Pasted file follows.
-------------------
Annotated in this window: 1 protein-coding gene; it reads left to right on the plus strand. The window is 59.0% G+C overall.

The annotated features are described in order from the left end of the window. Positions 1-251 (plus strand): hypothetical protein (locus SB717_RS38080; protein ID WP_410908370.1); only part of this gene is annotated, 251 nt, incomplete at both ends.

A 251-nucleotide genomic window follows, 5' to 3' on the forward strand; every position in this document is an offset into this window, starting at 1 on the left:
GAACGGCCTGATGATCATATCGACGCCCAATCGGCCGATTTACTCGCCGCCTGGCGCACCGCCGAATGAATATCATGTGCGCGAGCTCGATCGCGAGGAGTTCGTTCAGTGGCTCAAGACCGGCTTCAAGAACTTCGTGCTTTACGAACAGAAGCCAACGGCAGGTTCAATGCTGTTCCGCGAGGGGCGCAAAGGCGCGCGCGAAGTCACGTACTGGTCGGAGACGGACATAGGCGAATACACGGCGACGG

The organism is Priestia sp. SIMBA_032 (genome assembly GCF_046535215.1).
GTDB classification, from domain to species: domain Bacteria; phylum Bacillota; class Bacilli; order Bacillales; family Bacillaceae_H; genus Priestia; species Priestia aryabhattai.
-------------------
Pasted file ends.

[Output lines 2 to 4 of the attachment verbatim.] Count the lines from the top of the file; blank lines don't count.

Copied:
The annotated features are described in order from the left end of the window. Positions 1-251 (plus strand): hypothetical protein (locus SB717_RS38080; protein ID WP_410908370.1); only part of this gene is annotated, 251 nt, incomplete at both ends.

A 251-nucleotide genomic window follows, 5' to 3' on the forward strand; every position in this document is an offset into this window, starting at 1 on the left:
GAACGGCCTGATGATCATATCGACGCCCAATCGGCCGATTTACTCGCCGCCTGGCGCACCGCCGAATGAATATCATGTGCGCGAGCTCGATCGCGAGGAGTTCGTTCAGTGGCTCAAGACCGGCTTCAAGAACTTCGTGCTTTACGAACAGAAGCCAACGGCAGGTTCAATGCTGTTCCGCGAGGGGCGCAAAGGCGCGCGCGAAGTCACGTACTGGTCGGAGACGGACATAGGCGAATACACGGCGACGG